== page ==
Proverbs 9: 1-6
Psalms 34: 9-14
Ephesians 5: 15-20
John 6: 51-58
We’ve come to the penultimate partition of this periscope from the Gospel of John, this sixth chapter. It’s a long chapter and I know some preachers, most, smarter than I am, who schedule vacation and sabbatical in order to skip this portion of the lectionary cycle. How often can one person talk about bread? Just how far does one person want to go with the phrase “I am the bread of life?” A lot of this is probably projection. Many congregants also miss some of these texts because they’re on vacation, if they can afford it, enjoying whatever perks of life this “bread” can buy. Others are hunkering down at home, trying to beat the heat.
So you see already the purpose and intention of John – it’s not to recount the deeds of Jesus. As John says, if he were to recount all those, the world itself could not contain the books of his deeds. So John instead wants us to enter into the mystery of Christ. John wants us to believe in that mystery, so we can see God at work in our lives and in the world. As we say sometimes in our prayer at communion, let us proclaim the mystery of faith: “Christ has died. Christ is risen. Christ will come again.” The “is” is important. He did not rise to fall again, but to raise the rest of us, who have fallen. The problem here, though, is the text. Are we supposed to believe this?
“Thou who eat my flesh and drink my blood have eternal life, … and I will raise them up on the last day; for my flesh is the flesh and my blood is true drink.” You probably want to disbelieve this almost as much as Jesus’ disciples wish to disbelieve it. In fact, according to John, people left Jesus when he started talking like this. Nowadays we’ll eat a placenta, if its your own after pregnancy. But no-one – or to be completely realistic, almost no-one, wants to eat someone’s body and someone’s blood.
So, this is a weird thing to promise. If you eat my flesh and drink my blood, you will not die! It sounds about right if its’ said as if Bela Lugosi was saying it in his best Transylvanian accent. And this is another weird part of the text – why would Jesus say those who eat his body and drink his blood will not die – and in the same breath say he will raise people up on the last day?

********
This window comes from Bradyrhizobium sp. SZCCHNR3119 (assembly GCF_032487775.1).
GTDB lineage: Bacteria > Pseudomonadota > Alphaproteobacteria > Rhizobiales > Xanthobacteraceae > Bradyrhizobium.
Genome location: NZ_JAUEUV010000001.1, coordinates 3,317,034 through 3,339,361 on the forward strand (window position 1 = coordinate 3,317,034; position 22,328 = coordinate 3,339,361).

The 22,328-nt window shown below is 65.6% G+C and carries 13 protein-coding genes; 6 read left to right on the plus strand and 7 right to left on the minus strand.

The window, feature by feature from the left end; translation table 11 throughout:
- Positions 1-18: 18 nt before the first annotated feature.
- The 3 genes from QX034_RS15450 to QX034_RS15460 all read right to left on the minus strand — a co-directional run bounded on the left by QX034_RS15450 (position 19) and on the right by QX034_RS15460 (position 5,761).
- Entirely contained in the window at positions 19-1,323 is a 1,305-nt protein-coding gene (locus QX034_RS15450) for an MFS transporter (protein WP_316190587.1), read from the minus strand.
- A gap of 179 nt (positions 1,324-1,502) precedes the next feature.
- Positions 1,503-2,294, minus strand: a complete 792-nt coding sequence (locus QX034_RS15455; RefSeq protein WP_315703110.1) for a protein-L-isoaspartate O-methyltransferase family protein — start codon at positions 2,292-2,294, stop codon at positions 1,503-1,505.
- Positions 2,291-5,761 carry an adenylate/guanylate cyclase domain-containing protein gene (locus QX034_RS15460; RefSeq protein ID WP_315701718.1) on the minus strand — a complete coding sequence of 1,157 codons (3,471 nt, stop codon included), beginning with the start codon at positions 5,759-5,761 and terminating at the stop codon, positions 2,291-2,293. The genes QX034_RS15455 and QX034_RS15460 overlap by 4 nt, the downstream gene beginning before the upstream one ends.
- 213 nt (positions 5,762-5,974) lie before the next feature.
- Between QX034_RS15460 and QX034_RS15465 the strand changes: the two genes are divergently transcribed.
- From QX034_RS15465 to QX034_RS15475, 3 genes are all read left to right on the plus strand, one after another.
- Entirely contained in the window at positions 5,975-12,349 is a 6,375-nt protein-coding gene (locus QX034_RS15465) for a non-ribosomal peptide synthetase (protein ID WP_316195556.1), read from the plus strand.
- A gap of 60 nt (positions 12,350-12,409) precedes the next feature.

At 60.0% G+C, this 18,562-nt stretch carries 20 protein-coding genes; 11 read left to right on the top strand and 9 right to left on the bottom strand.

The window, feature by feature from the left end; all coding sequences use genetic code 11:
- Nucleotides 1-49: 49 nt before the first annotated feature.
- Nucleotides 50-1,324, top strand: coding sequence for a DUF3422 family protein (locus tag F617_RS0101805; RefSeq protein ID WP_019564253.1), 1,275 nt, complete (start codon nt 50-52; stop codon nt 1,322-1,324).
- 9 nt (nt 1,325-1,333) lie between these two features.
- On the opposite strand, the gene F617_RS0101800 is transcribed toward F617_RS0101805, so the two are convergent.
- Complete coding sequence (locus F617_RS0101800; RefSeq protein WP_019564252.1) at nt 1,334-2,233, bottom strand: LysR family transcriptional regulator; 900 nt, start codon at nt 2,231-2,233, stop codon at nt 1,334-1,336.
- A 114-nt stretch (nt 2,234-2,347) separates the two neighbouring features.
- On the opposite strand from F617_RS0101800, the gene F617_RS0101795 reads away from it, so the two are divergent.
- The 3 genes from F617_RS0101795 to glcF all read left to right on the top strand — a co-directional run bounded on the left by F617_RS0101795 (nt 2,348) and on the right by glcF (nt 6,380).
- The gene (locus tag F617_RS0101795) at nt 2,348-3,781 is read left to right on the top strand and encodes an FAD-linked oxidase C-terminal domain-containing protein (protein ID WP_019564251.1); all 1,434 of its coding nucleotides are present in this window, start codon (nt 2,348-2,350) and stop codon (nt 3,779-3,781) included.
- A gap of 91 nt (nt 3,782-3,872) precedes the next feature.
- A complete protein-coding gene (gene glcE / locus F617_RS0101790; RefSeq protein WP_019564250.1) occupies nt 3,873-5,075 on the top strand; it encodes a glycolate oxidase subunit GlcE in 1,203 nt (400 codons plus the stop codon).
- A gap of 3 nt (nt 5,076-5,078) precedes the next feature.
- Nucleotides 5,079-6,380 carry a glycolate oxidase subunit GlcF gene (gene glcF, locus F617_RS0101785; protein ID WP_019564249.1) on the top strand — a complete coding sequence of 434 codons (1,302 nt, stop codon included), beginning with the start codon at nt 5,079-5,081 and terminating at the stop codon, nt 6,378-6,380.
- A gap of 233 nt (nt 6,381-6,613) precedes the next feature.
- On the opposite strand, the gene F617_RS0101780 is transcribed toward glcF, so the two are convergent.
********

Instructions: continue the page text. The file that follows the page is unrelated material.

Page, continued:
But let’s put that to the side for a minute. It’d be easier for me to say, “Well Jesus is just speaking here of his death and resurrection, that’s his blood and body. And drinking means having faith in Christ. Luther himself said this – especially since next week he says the flesh is usless and the Spirit gives life. Eating and drinking mean trusting and believing in Christ. And yet – in just a moment, we will gather around this table and hear that a little bit of bread is Christ’s body for you, and a little bit of grape is Christ’s blood for you. Wouldn’t it be better if we didn’t say such a thing? It wouldn’t be communion if we didn’t, though, especially because Jesus – in the night he was betrayed…
So what are we doing here? What have we come here to do? What have we come here to be? His followers were bewildered at his words, and some left Jesus for what he has said. But we have come to a place where we do not limit the work of God, nor seek to explain away all the things we find mysterious, or alarming, or uncomfortable. Rather we have come to be transformed by Jesus, to have the eyes of our hearts enlightened, to encounter God. And God doesn’t come to us one way, but by every way we can receive God – our minds, our bodies, our souls – all receiving all of God simultaneously. And so the answer to this passage is yes – yes Christ is risen and present in our Holy communion. Yes, Christ also means we are to believe him and his word, and we eat and drink with the body of faith in Christ’s life and death on the cross. We believe, and then see – for in the beginning was the Word, and the Word was with God, and the Word was God. And the Word became flesh and lived among us, and we have seen his glory… full of grace and truth. From his fulness we have received, grace upon grace.”
Grace upon grace. This is the way to understand this passage. It is about the Eucharist, but the Eucharist is not about itself. It’s about God fulfilling God’s promise to save and redeem us, a lost and fallen humanity, by giving his only son for us, raising him up so that his life fills all in all. The Eucharist, our holy meal, is about grace upon grace, the fulness of Christ, who Paul says fills all in all, coming to fill us – mind, soul, and body.
This is the glory of the Lord, this meal. It is nothing fancy – just like the eternal word coming to be a human being, do die. And yet it is much more than it seems – it is Christ, in flesh, for us to believe and share and eat. This is more than it appears, and it makes us more than who we are. This feast makes us part of the body, that flesh, that blood, that life, that love, by which God so loved the world that he gave his only Son – for life.
The Reverend John Flack